Why is Nationalism an anathema to some Indian commentators?
After the Americans took out Osama bin Laden inside Pakistan in a stunning military raid, the mainstream Indian reaction has been one of vindication — telling the world “I told you so” about Pakistan. After all, having suffered for many decades from the terror unleashed by the Pakistani state, schadenfreude would be a perfectly acceptable emotion among Indians.
Within a couple of days of the Abbottabad raid, India’s army and air force chiefs were asked a straight-forward question by the journalists about India’s capability to conduct a similar overseas raid. Their answer was an honest one — Yes. It was a perfectly valid response to a direct question posed to them. We should not expect it to be any other way.
Since then, Pakistani media has chosen to highlight the above themes in its coverage of Indian reaction to the Abbottabad raid. This is understandable because it allows India to be portrayed as one aggressive big-brother with evil and nefarious designs that only the Pakistani military (and its jehadi proxies) can effectively counter.
However, even more amazingly, there is a section of Indian commentators, writing in both the Indian and Pakistani media, which has copied that line. These commentators (and this blogger is deliberately avoiding taking any names in order to avoid a controversy) blame the Indians for being vocal about their feelings of vindication, and criticise the service chiefs for their straight-forward answer. They suggest that Indians need to be more considerate and sympathetic towards the feelings of the Pakistani state, where the army and the ISI feel outraged by the violation of its sovereignty by the US.
Of course, these commentators are entitled to their opinion and have the utmost freedom to express their view. They have been able to establish this viewpoint as the fashionable one, and the influence they wield via the mass media has allowed them to implant these thoughts in many impressionable Indian minds. Unless countered vigorously, it has debilitating consequences in the offing for the Indian society.
These commentators are usually christened as liberals or left-liberals in public discourse. Liberals or not, these folks seem completely dissociated from our past, our history, our people and from our very existence. Their disengagement has become so extreme that everything alien is their fashion of choice. And the more alien, the more fashionable it is. It seems that advocating an adversary’s line is being used by the commentator to bolster her independent credentials.
Observed closely, all their arguments flow from the presumption that India and Indians can never be right. As India and Indians are not right, the corollary then is for India to come up with solutions — making one concession after the other — till it meets the approval of the adversary.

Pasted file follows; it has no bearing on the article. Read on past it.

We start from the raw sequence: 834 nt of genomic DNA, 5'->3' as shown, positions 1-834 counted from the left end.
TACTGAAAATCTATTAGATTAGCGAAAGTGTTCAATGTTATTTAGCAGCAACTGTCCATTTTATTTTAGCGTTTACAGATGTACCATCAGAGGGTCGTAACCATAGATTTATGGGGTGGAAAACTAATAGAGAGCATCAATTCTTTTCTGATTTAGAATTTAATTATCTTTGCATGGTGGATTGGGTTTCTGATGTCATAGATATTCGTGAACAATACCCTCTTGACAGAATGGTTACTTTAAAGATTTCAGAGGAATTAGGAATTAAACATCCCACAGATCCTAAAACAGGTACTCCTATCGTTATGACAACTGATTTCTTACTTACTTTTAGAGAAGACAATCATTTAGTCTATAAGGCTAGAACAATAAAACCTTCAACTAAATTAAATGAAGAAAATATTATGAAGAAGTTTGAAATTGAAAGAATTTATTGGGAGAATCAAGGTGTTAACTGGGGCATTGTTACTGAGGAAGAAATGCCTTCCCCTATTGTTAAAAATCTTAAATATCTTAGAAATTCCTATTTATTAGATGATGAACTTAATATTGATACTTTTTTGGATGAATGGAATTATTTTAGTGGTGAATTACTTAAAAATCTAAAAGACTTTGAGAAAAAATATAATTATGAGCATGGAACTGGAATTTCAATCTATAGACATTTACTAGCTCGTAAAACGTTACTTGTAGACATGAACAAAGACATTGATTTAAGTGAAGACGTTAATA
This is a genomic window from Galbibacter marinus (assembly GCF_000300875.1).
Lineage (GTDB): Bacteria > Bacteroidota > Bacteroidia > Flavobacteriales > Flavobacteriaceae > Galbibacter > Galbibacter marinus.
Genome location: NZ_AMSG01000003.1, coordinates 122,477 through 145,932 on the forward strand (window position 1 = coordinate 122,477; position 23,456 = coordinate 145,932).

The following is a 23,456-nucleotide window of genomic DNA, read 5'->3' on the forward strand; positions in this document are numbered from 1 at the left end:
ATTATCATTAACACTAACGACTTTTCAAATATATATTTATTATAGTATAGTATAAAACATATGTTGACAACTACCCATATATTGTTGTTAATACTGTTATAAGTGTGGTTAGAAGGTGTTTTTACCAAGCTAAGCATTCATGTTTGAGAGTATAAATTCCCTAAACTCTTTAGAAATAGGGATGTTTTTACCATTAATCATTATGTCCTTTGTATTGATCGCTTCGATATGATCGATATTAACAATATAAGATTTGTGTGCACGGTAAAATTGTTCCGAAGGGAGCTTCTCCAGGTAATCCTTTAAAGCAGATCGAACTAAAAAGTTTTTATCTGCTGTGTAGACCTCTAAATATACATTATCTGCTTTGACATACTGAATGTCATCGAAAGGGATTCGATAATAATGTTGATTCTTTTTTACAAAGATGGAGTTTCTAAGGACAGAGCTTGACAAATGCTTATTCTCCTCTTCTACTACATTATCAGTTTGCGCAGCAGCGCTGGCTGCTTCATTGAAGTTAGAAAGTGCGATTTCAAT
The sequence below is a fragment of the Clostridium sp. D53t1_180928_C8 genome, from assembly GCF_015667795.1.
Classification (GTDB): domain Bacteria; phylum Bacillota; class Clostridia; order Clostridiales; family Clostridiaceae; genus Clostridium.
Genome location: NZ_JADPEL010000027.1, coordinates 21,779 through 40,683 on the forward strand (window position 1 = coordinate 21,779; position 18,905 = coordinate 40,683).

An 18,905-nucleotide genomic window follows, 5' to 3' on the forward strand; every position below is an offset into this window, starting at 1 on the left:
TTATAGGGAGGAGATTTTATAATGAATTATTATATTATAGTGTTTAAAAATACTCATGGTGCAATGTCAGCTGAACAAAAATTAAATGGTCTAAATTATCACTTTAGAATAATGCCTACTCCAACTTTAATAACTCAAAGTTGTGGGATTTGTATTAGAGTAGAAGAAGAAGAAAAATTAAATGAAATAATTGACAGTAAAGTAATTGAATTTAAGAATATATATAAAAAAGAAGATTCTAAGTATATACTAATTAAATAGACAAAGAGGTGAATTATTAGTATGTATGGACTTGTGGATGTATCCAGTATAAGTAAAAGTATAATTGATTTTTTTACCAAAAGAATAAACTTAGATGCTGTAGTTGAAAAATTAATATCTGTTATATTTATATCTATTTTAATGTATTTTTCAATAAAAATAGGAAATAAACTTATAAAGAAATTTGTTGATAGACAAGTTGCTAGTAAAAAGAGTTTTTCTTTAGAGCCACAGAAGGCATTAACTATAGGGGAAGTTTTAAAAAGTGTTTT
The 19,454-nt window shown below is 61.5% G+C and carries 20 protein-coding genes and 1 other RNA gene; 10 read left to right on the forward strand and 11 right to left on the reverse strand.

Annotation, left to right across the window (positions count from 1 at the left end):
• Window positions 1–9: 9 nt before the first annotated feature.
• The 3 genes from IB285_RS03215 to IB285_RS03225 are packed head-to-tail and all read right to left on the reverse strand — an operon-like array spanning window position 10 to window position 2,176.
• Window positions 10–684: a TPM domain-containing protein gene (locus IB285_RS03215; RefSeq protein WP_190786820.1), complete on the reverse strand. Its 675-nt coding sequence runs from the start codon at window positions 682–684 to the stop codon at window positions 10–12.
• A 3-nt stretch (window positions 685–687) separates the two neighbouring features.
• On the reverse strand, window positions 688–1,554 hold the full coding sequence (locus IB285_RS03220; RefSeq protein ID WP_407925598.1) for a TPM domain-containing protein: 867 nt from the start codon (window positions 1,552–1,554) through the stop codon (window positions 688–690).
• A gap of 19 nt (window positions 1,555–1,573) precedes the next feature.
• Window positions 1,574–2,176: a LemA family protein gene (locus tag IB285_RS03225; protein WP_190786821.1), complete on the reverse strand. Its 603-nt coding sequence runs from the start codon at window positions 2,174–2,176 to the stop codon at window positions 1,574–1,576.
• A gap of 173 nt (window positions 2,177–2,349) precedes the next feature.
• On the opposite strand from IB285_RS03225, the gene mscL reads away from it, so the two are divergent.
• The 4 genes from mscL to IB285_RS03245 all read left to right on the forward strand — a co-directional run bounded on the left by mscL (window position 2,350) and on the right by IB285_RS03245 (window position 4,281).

Nationalism seems an anathema to these commentators, an epithet which they shouldn’t be tagged with.
For the first fifty years of the previous century, nationalism was the mantra of public and intellectual discourse in this country. The foundations of India’s independence and its continuing journey as a Republic were laid in that discourse. The word has unfortunately been devalued since. It is now used by joining it to other pejoratives — communalism, fascism, chauvinism, jingoism and fanaticism. Once nationalism becomes a dirty word, synonymous with fascism, it is explicable that these commentators feel the need to strike a pose — a pose which conveys that they are not Nationalist (any by extension, neither fascist nor communal).
As my colleague Nitin Pai has explained (here), automatically equating nationalism with intolerance is wrong. And dangerous, if I may add, as being witnessed in the current instance. Nationalism must be liberal, and that is what we should aspire for in India. As Nitin articulated in his essay on Liberal Nationalism:
Liberalism (or libertarianism, in its American usage) is concerned about individual freedom. To enjoy freedom in practice, the individual gives up some of it to the state. The state, a nation-state in India’s case, exists to ensure the rights, freedoms and well-being (yogakshema) of its people. So ensuring the survival and security of the Indian state—by maximising its relative power internationally—is wholly consistent with allowing its citizens to live in freedom.[Acorn]
There is no reason for anyone among us to be apologetic about Indian nationalism. Indian Nationalism is fully consistent with the values enshrined in the preamble to the Indian Constitution — our Constitution, which is the lodestar of modern Indian nationhood.
Nationalism is about putting the interests of India and Indians first, without compromising on any of our constitutional ideals. Let us not allow it to be any other way.